How would you start in Real Estate if you had $100,000?

10 Replies

I would love to know the answer from people with experience. If you lived in Central Arkansas, where house prices and taxes are lower than average.

Would it be better to use the money for 20% down payments of 4-6 houses?

Or buy smaller houses for cash, and then refinance, and repeat as often as possible?

Or buy one house and rent it for a large cash flow?

In my limited opinion, these are the obvious options. But I would like to know what people with more experience think.

My goals are to use real estate for my retirement, with rental properties. For the next 5 years or so, I’d rather have tax deductions than extra income.

Also a bonus question. If you earned about $100,000 more than you planned in 2017, how would you invest to best limit your tax liability?

My suggestion is to buy multiple properties. There's a lot of reasons for it. For example, if you buy one $100k house and goes up 3%, you made $3k in application. If you buy 5 houses with $20k down each, you have five $100k houses with mortgages. If they go up the same 3%, you made $3k X 5 houses = $15k, 5 times more than buying one house. How about the risk? If you buy one house with $100k, if the house is vacant, you lose 100% of the income. If you own 5 and lose one tenant, you only lost 20% of the income. With mortgages, you get to write off the interest, so effectively the mortgage becomes really cheap, cheaper than the rate you get. Also, a lot of equity in your house means it's easier to become a target of a lawsuit.  

If you can get a really good deal with cash purchase, that may not be a bad thing, as long as you refinance, and take the cash out.

Well will your debt to income ratio allow for you to pull 5 mortgages? If so then sure you can go that route. I know that would not work for me so I just bought cash only deals that I more than doubled the equity in so I could do cash outs. You will get the best bang for the buck buying cash only deals. If you can do most of the work that's a huge bonus. I do all of the work with my partner. We hire nothing out aside from some HVAC. It's much better to do the work instead of paying your hard earned already taxed dollars on labor. That's all assuming you are buying local. 

I'm with everyone else. 20% on 4-6 houses. I think if you're going for depreciation, you're going to get the most of it that way. 

Two caveats there: 1) You have to be comfortable with the fact you'll suddenly (depending on how quickly you can find deals) own quite a few units. 2) Depreciation helps you much more in certain tax brackets than others. If it doesn't help you now, it will still help you later, but I'd talk to an accountant to make sure you're going to get the benefits you think you'll be getting with this strategy.

I am also planning to get my real estate license. Mainly so that we can look at a bunch of properties without having to drag another agent along. Especially early on when we are looking to see what is available.

Personally I would go with the multiple house route, because I care about cashflow, but if that's not your concern I think you should really look into going with one large MF property. (Depending on your area you might be able to get a small apartment complex but thats more cashflow again)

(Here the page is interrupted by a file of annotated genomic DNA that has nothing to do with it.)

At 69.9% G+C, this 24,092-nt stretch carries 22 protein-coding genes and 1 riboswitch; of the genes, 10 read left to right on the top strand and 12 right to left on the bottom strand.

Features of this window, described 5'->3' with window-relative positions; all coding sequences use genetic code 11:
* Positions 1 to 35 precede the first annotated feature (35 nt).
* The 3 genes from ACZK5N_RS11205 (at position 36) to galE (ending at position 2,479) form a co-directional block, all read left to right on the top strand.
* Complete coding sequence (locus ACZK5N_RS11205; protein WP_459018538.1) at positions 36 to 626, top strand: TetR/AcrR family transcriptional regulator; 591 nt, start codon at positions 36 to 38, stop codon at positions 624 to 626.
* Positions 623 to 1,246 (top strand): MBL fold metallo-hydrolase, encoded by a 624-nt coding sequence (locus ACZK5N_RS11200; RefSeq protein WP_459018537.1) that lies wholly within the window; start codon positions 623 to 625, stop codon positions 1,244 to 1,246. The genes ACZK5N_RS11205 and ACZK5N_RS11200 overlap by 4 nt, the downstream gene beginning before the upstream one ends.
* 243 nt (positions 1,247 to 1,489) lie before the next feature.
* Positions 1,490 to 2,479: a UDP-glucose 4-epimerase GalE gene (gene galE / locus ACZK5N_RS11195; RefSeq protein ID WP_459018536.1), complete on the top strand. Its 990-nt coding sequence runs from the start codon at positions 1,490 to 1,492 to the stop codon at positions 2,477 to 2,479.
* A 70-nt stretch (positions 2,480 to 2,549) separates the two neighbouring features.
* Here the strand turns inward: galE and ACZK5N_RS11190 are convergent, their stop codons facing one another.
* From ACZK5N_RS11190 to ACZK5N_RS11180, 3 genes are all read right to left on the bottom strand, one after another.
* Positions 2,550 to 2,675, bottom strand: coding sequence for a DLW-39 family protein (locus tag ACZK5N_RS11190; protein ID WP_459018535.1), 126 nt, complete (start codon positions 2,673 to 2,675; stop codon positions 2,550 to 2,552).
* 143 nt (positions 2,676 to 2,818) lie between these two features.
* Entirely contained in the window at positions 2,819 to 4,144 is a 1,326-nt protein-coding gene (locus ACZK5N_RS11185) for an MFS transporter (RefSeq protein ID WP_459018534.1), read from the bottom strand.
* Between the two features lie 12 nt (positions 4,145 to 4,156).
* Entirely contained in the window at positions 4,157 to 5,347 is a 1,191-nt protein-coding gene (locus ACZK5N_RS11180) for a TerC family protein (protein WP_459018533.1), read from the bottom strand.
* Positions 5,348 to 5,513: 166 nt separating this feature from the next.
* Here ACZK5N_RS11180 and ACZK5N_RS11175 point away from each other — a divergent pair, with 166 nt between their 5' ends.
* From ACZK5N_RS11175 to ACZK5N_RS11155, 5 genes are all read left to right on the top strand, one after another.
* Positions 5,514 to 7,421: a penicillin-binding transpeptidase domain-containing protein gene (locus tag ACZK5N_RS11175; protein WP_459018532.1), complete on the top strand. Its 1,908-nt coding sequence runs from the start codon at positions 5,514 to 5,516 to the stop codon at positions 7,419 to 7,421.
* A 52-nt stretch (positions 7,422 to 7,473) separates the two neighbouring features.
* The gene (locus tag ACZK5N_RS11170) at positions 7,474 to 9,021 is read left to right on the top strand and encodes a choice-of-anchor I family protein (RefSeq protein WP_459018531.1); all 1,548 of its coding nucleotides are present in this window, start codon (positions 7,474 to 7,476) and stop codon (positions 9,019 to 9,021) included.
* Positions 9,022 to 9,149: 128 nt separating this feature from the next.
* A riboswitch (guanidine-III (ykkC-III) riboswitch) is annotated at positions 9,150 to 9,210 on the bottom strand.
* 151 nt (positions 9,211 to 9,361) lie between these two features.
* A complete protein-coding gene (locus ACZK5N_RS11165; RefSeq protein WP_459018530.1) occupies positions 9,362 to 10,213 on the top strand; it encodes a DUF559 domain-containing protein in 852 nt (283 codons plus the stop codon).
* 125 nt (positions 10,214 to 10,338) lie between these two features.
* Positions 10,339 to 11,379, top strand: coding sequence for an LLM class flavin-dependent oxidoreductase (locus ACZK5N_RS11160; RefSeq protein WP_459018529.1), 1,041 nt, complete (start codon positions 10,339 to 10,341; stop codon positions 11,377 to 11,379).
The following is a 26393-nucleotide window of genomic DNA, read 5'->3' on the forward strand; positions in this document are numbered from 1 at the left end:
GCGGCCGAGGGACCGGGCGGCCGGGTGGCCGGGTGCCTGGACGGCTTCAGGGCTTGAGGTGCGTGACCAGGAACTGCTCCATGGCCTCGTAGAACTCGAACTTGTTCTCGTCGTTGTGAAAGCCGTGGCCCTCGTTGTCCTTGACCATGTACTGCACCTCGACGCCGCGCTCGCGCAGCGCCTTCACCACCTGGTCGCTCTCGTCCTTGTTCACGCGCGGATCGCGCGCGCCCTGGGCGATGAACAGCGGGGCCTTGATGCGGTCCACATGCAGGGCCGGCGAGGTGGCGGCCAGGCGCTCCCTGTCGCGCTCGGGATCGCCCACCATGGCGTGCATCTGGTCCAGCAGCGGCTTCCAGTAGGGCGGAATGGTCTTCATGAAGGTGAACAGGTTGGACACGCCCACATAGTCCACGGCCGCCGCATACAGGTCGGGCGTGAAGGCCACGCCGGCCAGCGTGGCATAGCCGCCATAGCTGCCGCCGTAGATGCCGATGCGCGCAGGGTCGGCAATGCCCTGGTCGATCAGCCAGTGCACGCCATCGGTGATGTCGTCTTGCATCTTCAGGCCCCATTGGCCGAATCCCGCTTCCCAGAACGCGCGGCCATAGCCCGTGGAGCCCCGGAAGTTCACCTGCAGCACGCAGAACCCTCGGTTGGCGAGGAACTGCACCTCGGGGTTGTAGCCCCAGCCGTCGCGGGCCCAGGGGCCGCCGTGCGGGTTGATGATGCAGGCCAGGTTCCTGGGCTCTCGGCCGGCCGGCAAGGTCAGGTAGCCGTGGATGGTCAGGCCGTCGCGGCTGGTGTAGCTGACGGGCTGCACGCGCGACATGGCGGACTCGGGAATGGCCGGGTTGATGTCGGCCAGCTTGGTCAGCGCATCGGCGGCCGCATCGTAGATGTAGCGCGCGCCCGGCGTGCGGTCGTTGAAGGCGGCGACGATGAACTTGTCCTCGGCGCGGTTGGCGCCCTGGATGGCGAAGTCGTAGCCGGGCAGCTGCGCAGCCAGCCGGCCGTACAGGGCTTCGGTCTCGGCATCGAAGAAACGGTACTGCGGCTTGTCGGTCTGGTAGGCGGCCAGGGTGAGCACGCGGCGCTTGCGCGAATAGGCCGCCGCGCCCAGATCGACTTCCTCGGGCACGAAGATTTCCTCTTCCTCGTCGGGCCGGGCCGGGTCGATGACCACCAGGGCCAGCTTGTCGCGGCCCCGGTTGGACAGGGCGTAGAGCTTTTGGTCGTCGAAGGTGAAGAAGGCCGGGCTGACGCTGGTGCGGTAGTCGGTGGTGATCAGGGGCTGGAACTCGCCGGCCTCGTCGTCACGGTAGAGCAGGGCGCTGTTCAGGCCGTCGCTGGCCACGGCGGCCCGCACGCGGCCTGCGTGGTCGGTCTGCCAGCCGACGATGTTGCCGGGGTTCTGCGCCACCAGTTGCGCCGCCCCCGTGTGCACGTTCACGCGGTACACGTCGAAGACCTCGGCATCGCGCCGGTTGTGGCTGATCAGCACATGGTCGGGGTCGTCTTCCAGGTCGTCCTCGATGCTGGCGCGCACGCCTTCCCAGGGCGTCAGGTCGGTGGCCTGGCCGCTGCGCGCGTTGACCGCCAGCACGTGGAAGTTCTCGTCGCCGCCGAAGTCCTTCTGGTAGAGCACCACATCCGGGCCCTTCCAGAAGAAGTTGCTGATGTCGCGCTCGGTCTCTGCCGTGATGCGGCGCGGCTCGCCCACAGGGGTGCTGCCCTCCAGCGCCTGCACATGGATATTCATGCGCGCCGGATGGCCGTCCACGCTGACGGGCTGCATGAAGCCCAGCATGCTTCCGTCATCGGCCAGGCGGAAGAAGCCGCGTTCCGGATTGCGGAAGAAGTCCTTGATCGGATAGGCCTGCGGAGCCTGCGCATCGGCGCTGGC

First, using 100K on a property means that you can get 500K house in an A+++ area. @Soh Tanaka you mentioned that 5 100K houses that appreciate at 3% rate would result in 15K. Well a 500K in a better area might appreciate at a 5% rate.  And 5% on 500K is 25K. 

Since you are also concerned about tax brackets and not the cash flow. I'm assuming your current W2 job is a good one. Its a lot less stress dealing with one property than it is dealing with 5 properties. As far as depreciation and mortgage interest deduction goes, it should be about the same due to the price of the house being equivalent to the price of the 5 properties. 

I would not buy multiple properties. It is more work and much more costly to maintain. You want to use numbers to your advantage. The greater number of doors under one roof will reduce all maintenance and cap expenses per door over the long term.

I would advise you purchase the largest apartment building (maximum doors) possible with the 100K as a minimum DP.

Use bank financing and only buy good deals!

@Pat Alford I would go with several properties (Of course, depending on condition, age, rehab, etc.) Or, MF with several doors would be a great way to go. I would have to see the properties to make that decision.

Bonus question: Invest your $100,000 with someone that can offer you an incredible rate of return on your money, backed by real estate locally. I am a Realtor and REI in central Arkansas. Message me if you want to talk.

Free eBook from BiggerPockets!

Ultimate Beginner's Guide Book Cover

Join BiggerPockets and get The Ultimate Beginner's Guide to Real Estate Investing for FREE - read by more than 100,000 people - AND get exclusive real estate investing tips, tricks and techniques delivered straight to your inbox twice weekly!

  • Actionable advice for getting started,
  • Discover the 10 Most Lucrative Real Estate Niches,
  • Learn how to get started with or without money,
  • Explore Real-Life Strategies for Building Wealth,
  • And a LOT more.

Lock We hate spam just as much as you

Create Lasting Wealth Through Real Estate

Join the millions of people achieving financial freedom through the power of real estate investing

Start here